How is multimorbidity treated and managed?
Trends associated with a number of risk factors for chronic conditions among the Australian population continue to put a large number of people at risk of developing chronic conditions: among people aged 18 and over levels of inadequate physical inactivity and fruit or vegetable consumption have remained high since 2007–08, while levels of overweight and obesity have increased (ABS 2018). If left unchecked, trends in chronic condition risk factors, combined with a growing and ageing population and better treatment and management of chronic conditions, will lead to increasing numbers of people living with multiple chronic conditions.
In contrast, smoking rates have consistently declined in Australia over the past two decades, with 11% of Australians aged 14 and over smoking daily in 2019 compared with 24% in 1991 (AIHW 2020). Helping people to make good lifestyle choices and actively self-manage existing chronic conditions, including by accessing available treatments and services and adhering to long-term therapies, can help to keep people in good health and prevent illness. Having an accessible and integrated health care system is also important.
Most care for chronic conditions is provided in the primary health care setting by general practitioners (GPs) and allied health practitioners, with the number of GP visits increasing with increasing number of chronic conditions (Dobson et al. 2020). Mental and behavioural conditions (including anxiety, depression and mood disorders), musculoskeletal (including arthritis), respiratory (including asthma) and endocrine and metabolic conditions (including diabetes) were the most common health concerns managed by GPs in 2019 (RACGP 2019). Effective primary health care can help prevent unnecessary hospitalisations and improve health outcomes (AMA 2017; OECD 2017).
Multiple medications and therapies are often needed to manage multiple conditions, which requires extra attention from clinicians to reduce the risk of overprescribing and treatment conflicts such as dangerous drug interactions (AIHW 2014; Harrison & Siriwardena 2018; Starfield 2006). For example, the presence of coronary heart disease in people with COPD requires more careful management of certain medications such as beta-blockers (Albouaini et al. 2007). And, detailed clinical guidelines advise clinicians on the treatment of asthma when co-existing with COPD, due to the impact of treatment on the individual conditions (National Asthma Council of Australia 2019). More detailed information on the treatment and management of specific chronic conditions can be found on the Chronic disease web pages.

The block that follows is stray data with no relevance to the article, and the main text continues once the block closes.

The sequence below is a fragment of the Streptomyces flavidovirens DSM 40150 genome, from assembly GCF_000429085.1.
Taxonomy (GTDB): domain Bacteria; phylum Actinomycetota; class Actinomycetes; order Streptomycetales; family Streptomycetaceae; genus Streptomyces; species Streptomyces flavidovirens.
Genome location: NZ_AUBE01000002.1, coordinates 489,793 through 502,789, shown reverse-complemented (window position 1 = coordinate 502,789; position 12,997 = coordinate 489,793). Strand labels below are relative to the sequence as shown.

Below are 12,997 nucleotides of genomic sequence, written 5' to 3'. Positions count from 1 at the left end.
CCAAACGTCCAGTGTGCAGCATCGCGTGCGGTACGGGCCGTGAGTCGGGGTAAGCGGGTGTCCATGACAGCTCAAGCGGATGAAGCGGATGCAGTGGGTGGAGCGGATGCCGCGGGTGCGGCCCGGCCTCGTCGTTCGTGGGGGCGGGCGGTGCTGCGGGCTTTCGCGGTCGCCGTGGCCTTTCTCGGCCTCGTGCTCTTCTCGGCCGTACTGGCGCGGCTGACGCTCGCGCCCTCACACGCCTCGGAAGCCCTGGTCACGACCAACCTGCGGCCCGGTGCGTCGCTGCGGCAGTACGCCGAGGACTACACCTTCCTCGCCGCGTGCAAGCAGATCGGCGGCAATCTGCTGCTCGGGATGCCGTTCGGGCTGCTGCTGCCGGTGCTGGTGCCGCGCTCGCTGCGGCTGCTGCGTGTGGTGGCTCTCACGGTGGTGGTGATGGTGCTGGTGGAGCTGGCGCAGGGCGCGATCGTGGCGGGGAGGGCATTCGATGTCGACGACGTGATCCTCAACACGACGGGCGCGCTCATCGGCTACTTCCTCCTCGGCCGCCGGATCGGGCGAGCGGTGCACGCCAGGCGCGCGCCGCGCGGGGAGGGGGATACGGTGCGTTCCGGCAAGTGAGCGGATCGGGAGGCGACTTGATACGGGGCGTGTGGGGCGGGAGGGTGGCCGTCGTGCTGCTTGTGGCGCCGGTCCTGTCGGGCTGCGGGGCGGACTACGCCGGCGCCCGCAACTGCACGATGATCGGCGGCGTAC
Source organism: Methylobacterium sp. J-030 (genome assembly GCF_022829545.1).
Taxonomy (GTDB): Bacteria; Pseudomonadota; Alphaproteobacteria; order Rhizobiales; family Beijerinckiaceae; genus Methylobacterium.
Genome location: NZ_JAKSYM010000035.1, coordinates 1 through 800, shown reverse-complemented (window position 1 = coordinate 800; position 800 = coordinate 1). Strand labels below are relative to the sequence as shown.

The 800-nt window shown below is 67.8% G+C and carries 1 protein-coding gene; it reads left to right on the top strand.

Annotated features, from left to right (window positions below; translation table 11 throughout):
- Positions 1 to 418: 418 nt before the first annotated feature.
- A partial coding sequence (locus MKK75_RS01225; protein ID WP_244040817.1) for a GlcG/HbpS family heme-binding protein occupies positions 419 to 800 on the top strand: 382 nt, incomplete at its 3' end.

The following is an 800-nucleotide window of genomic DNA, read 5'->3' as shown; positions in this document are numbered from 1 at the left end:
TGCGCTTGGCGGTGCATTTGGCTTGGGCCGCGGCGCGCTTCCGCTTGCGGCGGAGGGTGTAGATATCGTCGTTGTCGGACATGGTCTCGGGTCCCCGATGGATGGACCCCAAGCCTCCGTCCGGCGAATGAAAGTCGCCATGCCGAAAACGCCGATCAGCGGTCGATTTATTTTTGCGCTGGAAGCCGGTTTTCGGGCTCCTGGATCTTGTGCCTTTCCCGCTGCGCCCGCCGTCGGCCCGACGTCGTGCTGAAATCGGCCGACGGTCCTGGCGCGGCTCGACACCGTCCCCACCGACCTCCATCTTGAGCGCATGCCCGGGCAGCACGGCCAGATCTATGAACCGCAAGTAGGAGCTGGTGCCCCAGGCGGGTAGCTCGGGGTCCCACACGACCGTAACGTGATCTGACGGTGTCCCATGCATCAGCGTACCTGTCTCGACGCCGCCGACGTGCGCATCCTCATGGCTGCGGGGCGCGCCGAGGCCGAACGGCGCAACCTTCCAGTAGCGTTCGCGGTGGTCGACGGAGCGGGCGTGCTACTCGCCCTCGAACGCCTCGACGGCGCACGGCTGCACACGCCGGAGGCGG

People with chronic conditions can also be more vulnerable to the effects of certain communicable diseases, including Influenza and Coronavirus disease (COVID-19). While most people will only experience relatively mild/moderate symptoms after contracting these diseases, people with chronic conditions including cardiovascular disease, diabetes, chronic respiratory disease and cancer can develop more serious illness (NSW Health 2018; WHO 2020). Vaccination against Influenza (having a ‘flu’ shot) is strongly recommended each year for people with these conditions to reduce the risk associated with contracting Influenza (NSW Health 2018). Likewise, vaccination against COVID-19 is recommended for all Australians but those with an underlying medical condition, including a disability, have been prioritised in Australia’s COVID-19 Vaccine and Treatment Strategy (Department of Health, 2021). To reduce the risk of transmitting or contracting Influenza or COVID-19, hand washing/sanitising, practising appropriate cough/sneeze etiquette, physical distancing and self-isolating (if necessary) is recommended (Department of Health 2020a; NSW Health 2018; WHO 2020).
Within Australia, it is recognised that multimorbidity increases the complexity of patient care (Harrison & Siriwardena 2018), yet it is accepted that, historically, there has been a lack of coordination and communication between different parts of the Australian health care system (Department of Health 2020b).